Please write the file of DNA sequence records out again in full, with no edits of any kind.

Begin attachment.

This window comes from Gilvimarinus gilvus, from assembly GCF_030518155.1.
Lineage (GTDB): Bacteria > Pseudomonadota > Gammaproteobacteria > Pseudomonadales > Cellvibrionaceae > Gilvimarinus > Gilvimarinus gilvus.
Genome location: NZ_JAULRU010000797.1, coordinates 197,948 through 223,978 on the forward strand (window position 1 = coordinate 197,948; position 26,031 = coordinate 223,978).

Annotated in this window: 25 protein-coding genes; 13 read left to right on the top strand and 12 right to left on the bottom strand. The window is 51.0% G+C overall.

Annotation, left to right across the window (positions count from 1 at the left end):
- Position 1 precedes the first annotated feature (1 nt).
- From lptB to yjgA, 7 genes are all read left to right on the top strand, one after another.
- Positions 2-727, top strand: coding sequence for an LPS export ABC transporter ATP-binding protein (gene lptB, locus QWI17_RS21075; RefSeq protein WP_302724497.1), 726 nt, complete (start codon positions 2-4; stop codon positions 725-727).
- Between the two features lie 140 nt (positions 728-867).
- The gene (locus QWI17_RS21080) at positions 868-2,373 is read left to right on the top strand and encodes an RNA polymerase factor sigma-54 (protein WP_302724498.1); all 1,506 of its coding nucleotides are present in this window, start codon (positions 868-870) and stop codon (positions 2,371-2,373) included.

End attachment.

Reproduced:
This window comes from Gilvimarinus gilvus, from assembly GCF_030518155.1.
Lineage (GTDB): Bacteria > Pseudomonadota > Gammaproteobacteria > Pseudomonadales > Cellvibrionaceae > Gilvimarinus > Gilvimarinus gilvus.
Genome location: NZ_JAULRU010000797.1, coordinates 197,948 through 223,978 on the forward strand (window position 1 = coordinate 197,948; position 26,031 = coordinate 223,978).

Annotated in this window: 25 protein-coding genes; 13 read left to right on the top strand and 12 right to left on the bottom strand. The window is 51.0% G+C overall.

Annotation, left to right across the window (positions count from 1 at the left end):
- Position 1 precedes the first annotated feature (1 nt).
- From lptB to yjgA, 7 genes are all read left to right on the top strand, one after another.
- Positions 2-727, top strand: coding sequence for an LPS export ABC transporter ATP-binding protein (gene lptB, locus QWI17_RS21075; RefSeq protein WP_302724497.1), 726 nt, complete (start codon positions 2-4; stop codon positions 725-727).
- Between the two features lie 140 nt (positions 728-867).
- The gene (locus QWI17_RS21080) at positions 868-2,373 is read left to right on the top strand and encodes an RNA polymerase factor sigma-54 (protein WP_302724498.1); all 1,506 of its coding nucleotides are present in this window, start codon (positions 868-870) and stop codon (positions 2,371-2,373) included.